Recently, the Regional Comprehensive Economic Partnership (RCEP) was finally signed with participation of 15 members including 10 ASEAN member countries and Australia, China, Korea, Japan and New Zealand, after over a decade of negotiations. While it is being described as the world’s largest free trading agreement, India had decided against joining RCEP last year citing several concerns.
Alongside this major development, the world governments are increasingly resetting their approach to trade agreements in the midst of the coronavirus pandemic. Consequently, there have been debates as to whether there is a need to rejig India’s trade relations with the rest of the world by overhauling its Free Trade Agreement (FTA) strategy. In this context, it is pivotal to understand what FTAs are and why are they important? What significance do they hold for India in the present Global Scenario? What has been India’s experience with FTAs in the past? Why are FTAs not working as expected for India? What are the steps taken by India to strengthen its existing FTAs? And moving forward, what should be India’s approach towards FTAs? In this edition we will attempt to answer these questions.
What are Free Trade Agreements (FTAs) and why are they important?
FTAs are arrangements between two or more countries or trading blocsbthat primarily agree to reduce or eliminate customs tariff and nontariff barriers on substantial trade between them.
There are several variants of FTAs like
PTAs, CEPA or CECA. But following can be cited as key features of FTAs
Key features of Free Trade Agreements (FTA)
- In FTAs, member countries specifically identify the duties and tariffs that are to be imposed on member countries when it comes to imports and exports.
- FTAs normally cover trade in goods (such as agricultural or industrial products) or trade in services (such as banking, construction, trading etc.), but can also cover other areas such as intellectual property rights (IPRs), investment, government procurement and competi- tion policy etc.
- FTAs also generally provide a criteria known as the ‘Rules of Origin (RoO)’ that are needed to determine the country of origin of a product for purposes of inter- national trade (for imposition of preferential tariff). These RoO are enforced by issuance of a Certificate of Origin (CoO) by authorized agencies of the trading partner.
- FTAs act as an exception to the Most Favoured Nation principle adopted by WTO.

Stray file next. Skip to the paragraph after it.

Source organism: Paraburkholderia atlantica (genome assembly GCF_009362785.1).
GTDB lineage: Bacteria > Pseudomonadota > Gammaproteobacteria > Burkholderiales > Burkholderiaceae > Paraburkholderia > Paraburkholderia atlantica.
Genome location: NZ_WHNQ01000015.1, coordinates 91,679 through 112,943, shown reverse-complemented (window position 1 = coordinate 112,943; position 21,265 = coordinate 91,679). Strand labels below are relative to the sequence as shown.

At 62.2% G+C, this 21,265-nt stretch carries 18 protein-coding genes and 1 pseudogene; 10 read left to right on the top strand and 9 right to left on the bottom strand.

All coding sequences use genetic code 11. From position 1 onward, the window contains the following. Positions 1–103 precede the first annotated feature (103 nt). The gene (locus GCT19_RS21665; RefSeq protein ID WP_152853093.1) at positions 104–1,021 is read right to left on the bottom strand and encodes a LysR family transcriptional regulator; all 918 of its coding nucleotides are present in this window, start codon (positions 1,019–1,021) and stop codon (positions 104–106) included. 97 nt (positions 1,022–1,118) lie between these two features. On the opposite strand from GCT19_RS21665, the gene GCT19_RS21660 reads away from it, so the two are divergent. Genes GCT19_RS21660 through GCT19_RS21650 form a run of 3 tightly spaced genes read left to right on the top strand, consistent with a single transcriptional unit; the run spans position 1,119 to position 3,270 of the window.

FTAs play an integral role in globalization and free trade in the following ways
Creating a more Dynamic Business Climate:
Free trade encourages competition on a global level, which consequently leads to increase in a efficiency of domestic industries, cheaper and better-quality products for consumers and increases specialization within countries.
Abolition of global monopolies
With elimination of tariffs and quotas, global monopolies are eliminated due to increased competition.
Promote regional economic integration and global economic growth
FTAs help build shared approaches to trade and investment and provide support for stronger people-to-people and busi- ness-to-business links thus enhancing global growth.
How are Free Trade Agreements (FTAs) different from other trading agreements such as the PTA and CECA/CEPA ?
- Preferential Trade Agreement (PTA): Compared to a PTA, FTAs are generally more ambitious in coverage of tariff lines (products) on which duty is to be reduced. For example- in a PTA there is a positive list of products on which duty is to be reduced; in an FTA there is a negative list on which duty is not reduced or eliminated.
- Comprehensive Economic Cooperation Agreement (CECA) and Comprehensive Economic Partnership Agreement (CEPA): FTA is different from these on two counts – Firstly, CECA/CEPA are more comprehensive and ambi- tious than an FTA in terms of coverage of areas and the type of commitments. While a traditional FTA focuses mainly on goods; a CECA/CEPA covers many areas like services, investment, competition, government procurement, disputes etc. Secondly, CECA/CEPA looks deeper at the regulatory aspects of trade than an FTA and encompasses mutual recognition agreements (MRAs) that cover the regulatory regimes of the partners.
What is the relationship between Most Favored Nation (MFN) principle and Free Trade Agreements (FTA)?
- Article 1 of GATT (General Agreement on Tariffs and Trade) which enunciates the MFN principle of WTO prohibits member countries to discriminate between their trading partners and states that if a country grants some nation a special favour (such as a lower customs duty rate for one of their products),it has to do the same for all other WTO members.
- However, derogations from this MFN principle are permitted for forming FTAs under specific conditions such as
- FTA members shall not erect higher or more restrictive tariff or non-tariff barriers on trade with non-members.
- Elimination of tariffs and other trade restrictions should be applied to “substantially all the trade between the constituent territories in products originating in such territories.”
- Elimination of duties and other trade restrictions on trade within the FTA to be accomplished within a reasonable length of time (no longer than 10 years).